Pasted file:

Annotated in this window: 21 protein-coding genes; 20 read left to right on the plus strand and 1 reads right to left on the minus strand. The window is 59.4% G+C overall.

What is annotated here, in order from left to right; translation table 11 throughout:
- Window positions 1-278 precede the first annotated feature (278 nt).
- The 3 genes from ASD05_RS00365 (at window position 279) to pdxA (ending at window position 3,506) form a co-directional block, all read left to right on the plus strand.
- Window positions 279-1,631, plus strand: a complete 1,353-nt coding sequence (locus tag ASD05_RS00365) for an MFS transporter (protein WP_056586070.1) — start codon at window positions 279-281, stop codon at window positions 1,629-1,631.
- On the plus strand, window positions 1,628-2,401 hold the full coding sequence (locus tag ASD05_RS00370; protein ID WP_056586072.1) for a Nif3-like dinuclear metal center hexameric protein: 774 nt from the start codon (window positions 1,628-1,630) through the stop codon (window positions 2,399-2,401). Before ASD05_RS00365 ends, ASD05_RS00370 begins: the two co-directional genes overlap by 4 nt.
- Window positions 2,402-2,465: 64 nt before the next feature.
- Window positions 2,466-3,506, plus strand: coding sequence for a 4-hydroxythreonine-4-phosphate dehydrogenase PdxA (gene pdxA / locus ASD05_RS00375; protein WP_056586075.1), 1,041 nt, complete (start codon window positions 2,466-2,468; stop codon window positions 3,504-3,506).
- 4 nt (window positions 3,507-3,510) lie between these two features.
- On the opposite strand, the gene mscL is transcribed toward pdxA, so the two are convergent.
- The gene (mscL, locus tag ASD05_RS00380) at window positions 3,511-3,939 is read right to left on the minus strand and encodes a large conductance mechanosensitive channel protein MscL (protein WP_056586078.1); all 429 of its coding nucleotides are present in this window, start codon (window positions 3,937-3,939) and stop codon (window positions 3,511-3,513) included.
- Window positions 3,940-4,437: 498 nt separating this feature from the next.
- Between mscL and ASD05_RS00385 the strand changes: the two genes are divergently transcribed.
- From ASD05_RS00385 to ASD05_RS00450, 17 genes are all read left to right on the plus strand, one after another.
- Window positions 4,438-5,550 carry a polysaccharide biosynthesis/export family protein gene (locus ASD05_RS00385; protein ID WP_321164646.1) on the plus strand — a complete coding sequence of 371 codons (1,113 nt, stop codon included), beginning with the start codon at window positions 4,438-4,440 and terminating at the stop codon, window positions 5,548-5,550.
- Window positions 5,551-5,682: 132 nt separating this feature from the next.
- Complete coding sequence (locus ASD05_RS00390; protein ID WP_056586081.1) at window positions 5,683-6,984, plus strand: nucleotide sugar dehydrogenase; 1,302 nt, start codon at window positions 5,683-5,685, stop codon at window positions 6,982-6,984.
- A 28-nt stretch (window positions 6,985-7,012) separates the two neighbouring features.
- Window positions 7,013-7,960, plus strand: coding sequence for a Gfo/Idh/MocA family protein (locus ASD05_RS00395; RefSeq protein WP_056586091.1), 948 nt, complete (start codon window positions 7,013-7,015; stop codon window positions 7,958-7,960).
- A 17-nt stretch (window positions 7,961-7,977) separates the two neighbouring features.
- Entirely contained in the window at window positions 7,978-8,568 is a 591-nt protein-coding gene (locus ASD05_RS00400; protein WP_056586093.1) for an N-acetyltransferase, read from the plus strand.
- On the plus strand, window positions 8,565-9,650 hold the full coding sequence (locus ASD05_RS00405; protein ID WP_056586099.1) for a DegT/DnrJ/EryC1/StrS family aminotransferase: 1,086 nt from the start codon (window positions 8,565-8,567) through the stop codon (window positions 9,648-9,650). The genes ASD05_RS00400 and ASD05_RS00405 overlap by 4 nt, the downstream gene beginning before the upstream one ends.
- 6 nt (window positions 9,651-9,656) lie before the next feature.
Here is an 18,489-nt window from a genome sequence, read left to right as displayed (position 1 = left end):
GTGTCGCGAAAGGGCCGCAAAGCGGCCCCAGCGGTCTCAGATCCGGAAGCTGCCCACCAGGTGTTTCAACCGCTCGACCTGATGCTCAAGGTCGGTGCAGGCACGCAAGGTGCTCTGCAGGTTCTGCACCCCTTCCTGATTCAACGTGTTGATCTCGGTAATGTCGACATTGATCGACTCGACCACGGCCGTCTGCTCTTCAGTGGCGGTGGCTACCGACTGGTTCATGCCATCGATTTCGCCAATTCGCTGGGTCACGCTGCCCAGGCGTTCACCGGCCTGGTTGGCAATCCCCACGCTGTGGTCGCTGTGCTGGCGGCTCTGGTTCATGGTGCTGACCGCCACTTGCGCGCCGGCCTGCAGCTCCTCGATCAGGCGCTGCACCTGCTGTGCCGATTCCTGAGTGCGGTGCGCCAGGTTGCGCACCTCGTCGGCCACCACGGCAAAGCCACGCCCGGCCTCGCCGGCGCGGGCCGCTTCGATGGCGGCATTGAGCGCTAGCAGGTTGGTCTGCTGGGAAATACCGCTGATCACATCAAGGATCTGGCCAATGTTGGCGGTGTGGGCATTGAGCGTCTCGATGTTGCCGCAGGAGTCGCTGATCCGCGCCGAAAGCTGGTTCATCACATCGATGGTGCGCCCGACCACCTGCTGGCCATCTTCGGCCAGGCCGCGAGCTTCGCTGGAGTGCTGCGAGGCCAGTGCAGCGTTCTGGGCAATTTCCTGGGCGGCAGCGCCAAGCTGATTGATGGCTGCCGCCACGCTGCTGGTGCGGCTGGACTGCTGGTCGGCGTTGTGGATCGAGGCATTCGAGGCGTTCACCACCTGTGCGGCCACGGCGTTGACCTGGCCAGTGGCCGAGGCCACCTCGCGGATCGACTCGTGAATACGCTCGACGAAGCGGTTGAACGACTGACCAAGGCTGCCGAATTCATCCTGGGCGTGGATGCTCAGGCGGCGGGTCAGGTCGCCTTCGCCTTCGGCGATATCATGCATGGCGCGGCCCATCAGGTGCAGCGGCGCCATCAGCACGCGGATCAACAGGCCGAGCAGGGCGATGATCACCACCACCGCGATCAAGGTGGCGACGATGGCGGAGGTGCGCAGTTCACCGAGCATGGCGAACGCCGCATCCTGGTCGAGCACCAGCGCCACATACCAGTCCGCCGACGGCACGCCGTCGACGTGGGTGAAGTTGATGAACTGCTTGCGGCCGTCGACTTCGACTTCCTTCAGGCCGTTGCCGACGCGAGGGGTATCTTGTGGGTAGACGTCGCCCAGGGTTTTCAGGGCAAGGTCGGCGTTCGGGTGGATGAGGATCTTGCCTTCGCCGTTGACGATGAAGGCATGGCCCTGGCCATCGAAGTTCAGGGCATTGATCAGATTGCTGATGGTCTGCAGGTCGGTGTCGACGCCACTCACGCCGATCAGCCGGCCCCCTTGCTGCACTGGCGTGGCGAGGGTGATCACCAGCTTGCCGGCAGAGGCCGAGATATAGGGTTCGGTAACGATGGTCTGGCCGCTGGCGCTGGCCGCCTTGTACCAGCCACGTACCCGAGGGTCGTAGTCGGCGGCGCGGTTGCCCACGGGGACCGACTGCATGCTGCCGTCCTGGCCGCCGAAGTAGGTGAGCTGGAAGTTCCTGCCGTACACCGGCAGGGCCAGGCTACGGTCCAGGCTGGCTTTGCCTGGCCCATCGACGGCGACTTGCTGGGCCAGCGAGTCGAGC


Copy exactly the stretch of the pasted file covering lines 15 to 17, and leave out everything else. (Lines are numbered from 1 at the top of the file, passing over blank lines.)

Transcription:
- Window positions 4,438-5,550 carry a polysaccharide biosynthesis/export family protein gene (locus ASD05_RS00385; protein ID WP_321164646.1) on the plus strand — a complete coding sequence of 371 codons (1,113 nt, stop codon included), beginning with the start codon at window positions 4,438-4,440 and terminating at the stop codon, window positions 5,548-5,550.
- Window positions 5,551-5,682: 132 nt separating this feature from the next.
- Complete coding sequence (locus ASD05_RS00390; protein ID WP_056586081.1) at window positions 5,683-6,984, plus strand: nucleotide sugar dehydrogenase; 1,302 nt, start codon at window positions 5,683-5,685, stop codon at window positions 6,982-6,984.